Clinical experience showed additional benefits; for more information, see User Guide.
Yes, there are a lot of tools developed with the idea to help the patient to work safely by himself outside therapy time (a lot of specific repetition and repetition with variation).
For correct and efficient use of the tools, we refer to workshops and courses.
To boost the sensory system. 'Pump in sensation' as Margaret Johnstone used to say. It can also have a positive effect on decreasing edema.
The JAS is correctly applied and blown up by mouth, then only the IP-machine is connected.
Not without explicit permission and supervision of the medical doctor in charge.
Not without explicit permission and supervision of the medical doctor in charge.
The air splints are tools to help in rehabilitation.
The golden rule is to accept that for good cooperation the patient should feel comfortable with the air splint.
It may help to find out where and why it hurts and decide accordingly whether it is appropriate to use the air splint:
- Before applying the air splint, check: is there a painful spot? i.e. a pressure soar on the heel : sometimes there is too much pressure from the padding which has to be reduced before applying the air splint.
- Is there too much pressure in the air splint? Although a pressure of 40 mm Hg is not to be exceeded, some patients feel comfortable with less pressure.
- Is there a problem of sensory disturbance i.e. hyper sensation: it may help to use intermittent pressure to give time to the limb to adjust to that problem.
Yes, some therapists are known to use the air splints in hydrotherapy situations. Again sound clinical thinking is at the base of it.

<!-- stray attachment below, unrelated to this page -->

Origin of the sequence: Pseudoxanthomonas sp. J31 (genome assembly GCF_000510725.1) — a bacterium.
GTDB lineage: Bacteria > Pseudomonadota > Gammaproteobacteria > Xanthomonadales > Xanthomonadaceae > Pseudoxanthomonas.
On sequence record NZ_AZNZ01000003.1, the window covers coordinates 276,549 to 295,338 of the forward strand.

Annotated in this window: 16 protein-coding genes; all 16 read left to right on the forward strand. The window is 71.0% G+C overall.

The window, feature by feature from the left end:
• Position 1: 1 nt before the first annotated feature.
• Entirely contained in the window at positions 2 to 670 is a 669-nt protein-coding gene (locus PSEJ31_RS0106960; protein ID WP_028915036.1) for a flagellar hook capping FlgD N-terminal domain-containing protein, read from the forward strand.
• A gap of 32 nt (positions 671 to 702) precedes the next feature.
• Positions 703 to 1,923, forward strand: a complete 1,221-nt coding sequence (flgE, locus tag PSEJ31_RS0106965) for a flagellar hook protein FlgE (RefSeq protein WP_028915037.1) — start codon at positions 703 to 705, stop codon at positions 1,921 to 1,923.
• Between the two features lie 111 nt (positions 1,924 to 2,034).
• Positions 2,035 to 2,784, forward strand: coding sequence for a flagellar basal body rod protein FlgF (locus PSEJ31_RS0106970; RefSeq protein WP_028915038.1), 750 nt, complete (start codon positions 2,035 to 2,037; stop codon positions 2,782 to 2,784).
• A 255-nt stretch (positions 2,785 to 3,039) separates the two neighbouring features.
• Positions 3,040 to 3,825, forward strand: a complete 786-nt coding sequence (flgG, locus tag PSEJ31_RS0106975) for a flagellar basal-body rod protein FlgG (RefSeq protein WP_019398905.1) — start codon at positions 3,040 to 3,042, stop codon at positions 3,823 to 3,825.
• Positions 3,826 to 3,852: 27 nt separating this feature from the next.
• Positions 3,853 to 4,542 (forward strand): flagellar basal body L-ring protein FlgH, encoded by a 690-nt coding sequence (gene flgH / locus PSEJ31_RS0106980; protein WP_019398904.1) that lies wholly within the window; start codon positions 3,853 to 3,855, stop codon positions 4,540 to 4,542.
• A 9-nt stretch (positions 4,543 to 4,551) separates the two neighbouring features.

One should be careful that the air splint is properly closed as to avoid water coming into the air splint and not to use those transparent air splints in a sunny environment.
The wound should be covered with thin protective material, and the pressure air splint should feel comfortable to the patient. Additional precaution is to be recommended: to disinfect the air splint thoroughly before and after use, or to keep the same air splint for that patient only.
THEORY - DEFINITIONS
Margaret Johnstone, FSCP, introduced the use of air splints when she needed extra hands to treat sensory motor problems due to stroke. Clinical experience showed additional benefits; for more information, see User Guide.
The change of the name to PRO-Active approach to Neurorehabilitation integrating air splints and other therapy tools (PANat) reflects the further development of the Johnstone approach by integrating contemporary theoretical considerations (e.g. System Model of Motor Control and theories of Motor Learning) and still maintains the basic philosophy of Margaret Johnstone: "give neuroplasticity a chance" after brain damage.
Margaret Johnstone liked to empower the patients and their carers in giving them simple means to work by themselves outside the therapy time; she would teach and encourage "good habits" (quality of movement). Group therapy (also for patients with low motor recovery and neuropsychological problems) was only one of her ways to enhance therapy time and introduce fun and mutual encouragement.
A therapy approach is not a recipe book: clinical reasoning, handling of patients and use of the PANat therapy tools can only be mastered in interactive situations.
A simple intermittent pressure machine allowing a change in pressure from 10 to 40 mm HG and approaching the respiratory rhythm (3-5 seconds for blowing up and 3-5 sec for releasing air), linked to an JAS (which has first been applied correctly to the limb and blown up), can be used as an extra sensory input.
Low Motor Recovery refers to patients with very little or no motor control. Using the Chedoke-McMaster Stroke Assessment, impairment inventory, a score from 1 to 4 (out of 7) is classified as low motor recovery.
PANat can be used with all types of sensory motor problems after stroke. It gives treatment possibilities for the group of patients with sensory problems and/or low motor recovery, be it over the whole limb or a local problem (proximally or distally).
Yes. After mobilizing the muscles and joints, a long arm air splint or combination of hand and elbow air splint can be applied respecting the
alignment possibilities of the arm and hand. After 15minutes, the air splint(s) can be gently removed and reapplied: usually a beginning of correction and
decrease in stiffness is noticeable.
It is usually a job of several weeks to improve the limb alignment step by step. This can be necessary indeed for hygienic reasons and general comfort of the patient.